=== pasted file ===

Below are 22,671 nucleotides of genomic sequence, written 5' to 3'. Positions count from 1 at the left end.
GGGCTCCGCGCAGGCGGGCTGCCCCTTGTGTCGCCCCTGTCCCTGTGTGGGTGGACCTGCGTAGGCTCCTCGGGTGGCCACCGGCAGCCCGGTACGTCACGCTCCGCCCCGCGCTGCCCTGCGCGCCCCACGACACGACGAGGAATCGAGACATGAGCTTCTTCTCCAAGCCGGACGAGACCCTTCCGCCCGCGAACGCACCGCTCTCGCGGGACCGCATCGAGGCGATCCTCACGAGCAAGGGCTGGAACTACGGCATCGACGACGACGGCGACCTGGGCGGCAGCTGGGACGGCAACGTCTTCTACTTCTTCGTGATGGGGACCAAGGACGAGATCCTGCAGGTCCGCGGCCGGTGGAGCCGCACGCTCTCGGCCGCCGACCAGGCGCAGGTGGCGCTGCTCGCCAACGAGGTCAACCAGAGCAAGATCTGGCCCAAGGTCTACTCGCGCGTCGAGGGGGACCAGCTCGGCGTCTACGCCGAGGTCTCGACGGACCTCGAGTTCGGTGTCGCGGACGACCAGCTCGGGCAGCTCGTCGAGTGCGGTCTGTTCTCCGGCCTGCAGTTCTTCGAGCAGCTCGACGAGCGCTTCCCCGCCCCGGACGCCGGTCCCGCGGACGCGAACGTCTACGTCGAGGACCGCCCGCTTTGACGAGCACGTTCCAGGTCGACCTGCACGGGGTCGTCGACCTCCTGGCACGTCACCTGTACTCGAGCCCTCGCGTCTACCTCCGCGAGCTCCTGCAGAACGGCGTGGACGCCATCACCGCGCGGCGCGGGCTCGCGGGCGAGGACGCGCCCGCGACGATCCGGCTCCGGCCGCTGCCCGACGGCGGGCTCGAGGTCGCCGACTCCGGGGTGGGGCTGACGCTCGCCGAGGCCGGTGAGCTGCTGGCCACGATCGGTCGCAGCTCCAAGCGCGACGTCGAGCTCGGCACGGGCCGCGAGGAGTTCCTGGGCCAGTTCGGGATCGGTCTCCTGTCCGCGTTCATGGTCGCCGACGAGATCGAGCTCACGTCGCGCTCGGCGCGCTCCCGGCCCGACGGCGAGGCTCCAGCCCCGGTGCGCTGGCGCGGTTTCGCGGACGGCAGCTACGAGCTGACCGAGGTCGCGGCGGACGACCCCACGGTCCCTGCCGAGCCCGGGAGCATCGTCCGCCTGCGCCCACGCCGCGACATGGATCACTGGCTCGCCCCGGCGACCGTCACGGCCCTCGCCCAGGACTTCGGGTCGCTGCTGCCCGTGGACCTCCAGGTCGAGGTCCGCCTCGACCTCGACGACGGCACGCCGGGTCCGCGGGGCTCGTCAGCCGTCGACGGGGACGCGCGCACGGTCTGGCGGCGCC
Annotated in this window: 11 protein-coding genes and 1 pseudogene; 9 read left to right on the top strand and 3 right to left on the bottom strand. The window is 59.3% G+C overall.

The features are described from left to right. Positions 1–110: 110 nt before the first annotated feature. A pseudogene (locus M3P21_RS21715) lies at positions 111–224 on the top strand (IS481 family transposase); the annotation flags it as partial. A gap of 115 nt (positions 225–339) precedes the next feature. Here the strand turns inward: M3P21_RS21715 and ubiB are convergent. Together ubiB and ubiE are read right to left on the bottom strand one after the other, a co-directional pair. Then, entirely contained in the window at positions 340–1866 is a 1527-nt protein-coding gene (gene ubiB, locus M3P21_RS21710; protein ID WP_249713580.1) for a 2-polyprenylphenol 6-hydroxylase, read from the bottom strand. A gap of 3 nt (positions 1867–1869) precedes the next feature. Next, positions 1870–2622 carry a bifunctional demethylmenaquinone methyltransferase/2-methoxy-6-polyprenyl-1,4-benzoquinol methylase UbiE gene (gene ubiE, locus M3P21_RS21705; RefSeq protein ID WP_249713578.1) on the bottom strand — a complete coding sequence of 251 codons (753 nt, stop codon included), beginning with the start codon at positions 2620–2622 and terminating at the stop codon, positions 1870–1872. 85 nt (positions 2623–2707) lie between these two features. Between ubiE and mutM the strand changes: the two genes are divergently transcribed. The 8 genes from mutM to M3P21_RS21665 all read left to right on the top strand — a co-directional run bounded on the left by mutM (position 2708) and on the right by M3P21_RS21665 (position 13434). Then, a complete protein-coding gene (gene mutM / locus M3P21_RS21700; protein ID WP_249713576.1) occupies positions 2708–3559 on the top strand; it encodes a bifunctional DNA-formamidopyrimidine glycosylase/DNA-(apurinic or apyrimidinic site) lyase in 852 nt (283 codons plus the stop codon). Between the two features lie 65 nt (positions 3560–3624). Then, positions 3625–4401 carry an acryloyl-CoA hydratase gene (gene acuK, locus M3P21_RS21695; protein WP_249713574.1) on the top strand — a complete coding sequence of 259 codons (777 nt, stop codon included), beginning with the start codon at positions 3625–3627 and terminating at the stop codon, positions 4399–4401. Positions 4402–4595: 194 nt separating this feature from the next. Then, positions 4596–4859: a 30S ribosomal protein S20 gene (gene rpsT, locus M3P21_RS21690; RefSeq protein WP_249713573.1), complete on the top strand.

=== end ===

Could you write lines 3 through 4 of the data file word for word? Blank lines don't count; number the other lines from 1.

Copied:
Annotated in this window: 11 protein-coding genes and 1 pseudogene; 9 read left to right on the top strand and 3 right to left on the bottom strand. The window is 59.3% G+C overall.

The features are described from left to right. Positions 1–110: 110 nt before the first annotated feature. A pseudogene (locus M3P21_RS21715) lies at positions 111–224 on the top strand (IS481 family transposase); the annotation flags it as partial. A gap of 115 nt (positions 225–339) precedes the next feature. Here the strand turns inward: M3P21_RS21715 and ubiB are convergent. Together ubiB and ubiE are read right to left on the bottom strand one after the other, a co-directional pair. Then, entirely contained in the window at positions 340–1866 is a 1527-nt protein-coding gene (gene ubiB, locus M3P21_RS21710; protein ID WP_249713580.1) for a 2-polyprenylphenol 6-hydroxylase, read from the bottom strand. A gap of 3 nt (positions 1867–1869) precedes the next feature. Next, positions 1870–2622 carry a bifunctional demethylmenaquinone methyltransferase/2-methoxy-6-polyprenyl-1,4-benzoquinol methylase UbiE gene (gene ubiE, locus M3P21_RS21705; RefSeq protein ID WP_249713578.1) on the bottom strand — a complete coding sequence of 251 codons (753 nt, stop codon included), beginning with the start codon at positions 2620–2622 and terminating at the stop codon, positions 1870–1872. 85 nt (positions 2623–2707) lie between these two features. Between ubiE and mutM the strand changes: the two genes are divergently transcribed. The 8 genes from mutM to M3P21_RS21665 all read left to right on the top strand — a co-directional run bounded on the left by mutM (position 2708) and on the right by M3P21_RS21665 (position 13434). Then, a complete protein-coding gene (gene mutM / locus M3P21_RS21700; protein ID WP_249713576.1) occupies positions 2708–3559 on the top strand; it encodes a bifunctional DNA-formamidopyrimidine glycosylase/DNA-(apurinic or apyrimidinic site) lyase in 852 nt (283 codons plus the stop codon). Between the two features lie 65 nt (positions 3560–3624). Then, positions 3625–4401 carry an acryloyl-CoA hydratase gene (gene acuK, locus M3P21_RS21695; protein WP_249713574.1) on the top strand — a complete coding sequence of 259 codons (777 nt, stop codon included), beginning with the start codon at positions 3625–3627 and terminating at the stop codon, positions 4399–4401. Positions 4402–4595: 194 nt separating this feature from the next. Then, positions 4596–4859: a 30S ribosomal protein S20 gene (gene rpsT, locus M3P21_RS21690; RefSeq protein WP_249713573.1), complete on the top strand.